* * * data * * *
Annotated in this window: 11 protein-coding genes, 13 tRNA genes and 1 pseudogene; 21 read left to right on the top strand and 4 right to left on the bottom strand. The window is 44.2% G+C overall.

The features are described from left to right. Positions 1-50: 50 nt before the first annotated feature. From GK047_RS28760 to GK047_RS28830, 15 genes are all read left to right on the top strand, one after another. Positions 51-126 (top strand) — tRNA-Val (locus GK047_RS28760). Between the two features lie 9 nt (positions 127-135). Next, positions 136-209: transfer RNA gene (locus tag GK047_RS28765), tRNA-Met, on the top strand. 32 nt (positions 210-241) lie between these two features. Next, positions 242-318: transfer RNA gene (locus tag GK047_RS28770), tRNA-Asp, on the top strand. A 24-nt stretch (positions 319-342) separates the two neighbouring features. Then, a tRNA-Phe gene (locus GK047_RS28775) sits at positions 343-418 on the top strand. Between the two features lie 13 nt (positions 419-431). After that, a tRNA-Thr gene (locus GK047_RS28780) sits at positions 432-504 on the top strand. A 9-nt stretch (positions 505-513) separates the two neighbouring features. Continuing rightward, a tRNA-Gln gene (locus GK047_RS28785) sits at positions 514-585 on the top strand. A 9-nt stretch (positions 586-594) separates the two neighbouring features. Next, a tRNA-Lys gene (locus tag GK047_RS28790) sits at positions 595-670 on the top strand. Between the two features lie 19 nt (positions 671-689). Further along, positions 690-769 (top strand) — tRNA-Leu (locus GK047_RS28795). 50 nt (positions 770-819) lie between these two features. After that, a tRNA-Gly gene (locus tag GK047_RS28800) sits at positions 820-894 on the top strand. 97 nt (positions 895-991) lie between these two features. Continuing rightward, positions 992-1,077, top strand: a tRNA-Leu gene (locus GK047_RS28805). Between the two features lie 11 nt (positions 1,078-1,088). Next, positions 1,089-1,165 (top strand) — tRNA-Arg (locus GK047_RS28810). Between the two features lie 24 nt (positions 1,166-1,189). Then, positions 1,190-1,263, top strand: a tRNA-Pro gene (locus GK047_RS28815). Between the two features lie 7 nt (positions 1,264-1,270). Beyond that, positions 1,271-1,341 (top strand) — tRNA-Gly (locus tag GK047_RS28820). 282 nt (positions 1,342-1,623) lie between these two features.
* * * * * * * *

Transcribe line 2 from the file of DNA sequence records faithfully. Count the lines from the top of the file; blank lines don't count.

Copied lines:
The features are described from left to right. Positions 1-50: 50 nt before the first annotated feature. From GK047_RS28760 to GK047_RS28830, 15 genes are all read left to right on the top strand, one after another. Positions 51-126 (top strand) — tRNA-Val (locus GK047_RS28760). Between the two features lie 9 nt (positions 127-135). Next, positions 136-209: transfer RNA gene (locus tag GK047_RS28765), tRNA-Met, on the top strand. 32 nt (positions 210-241) lie between these two features. Next, positions 242-318: transfer RNA gene (locus tag GK047_RS28770), tRNA-Asp, on the top strand. A 24-nt stretch (positions 319-342) separates the two neighbouring features. Then, a tRNA-Phe gene (locus GK047_RS28775) sits at positions 343-418 on the top strand. Between the two features lie 13 nt (positions 419-431). After that, a tRNA-Thr gene (locus GK047_RS28780) sits at positions 432-504 on the top strand. A 9-nt stretch (positions 505-513) separates the two neighbouring features. Continuing rightward, a tRNA-Gln gene (locus GK047_RS28785) sits at positions 514-585 on the top strand. A 9-nt stretch (positions 586-594) separates the two neighbouring features. Next, a tRNA-Lys gene (locus tag GK047_RS28790) sits at positions 595-670 on the top strand. Between the two features lie 19 nt (positions 671-689). Further along, positions 690-769 (top strand) — tRNA-Leu (locus GK047_RS28795). 50 nt (positions 770-819) lie between these two features. After that, a tRNA-Gly gene (locus tag GK047_RS28800) sits at positions 820-894 on the top strand. 97 nt (positions 895-991) lie between these two features. Continuing rightward, positions 992-1,077, top strand: a tRNA-Leu gene (locus GK047_RS28805). Between the two features lie 11 nt (positions 1,078-1,088). Next, positions 1,089-1,165 (top strand) — tRNA-Arg (locus GK047_RS28810). Between the two features lie 24 nt (positions 1,166-1,189). Then, positions 1,190-1,263, top strand: a tRNA-Pro gene (locus GK047_RS28815). Between the two features lie 7 nt (positions 1,264-1,270). Beyond that, positions 1,271-1,341 (top strand) — tRNA-Gly (locus tag GK047_RS28820). 282 nt (positions 1,342-1,623) lie between these two features.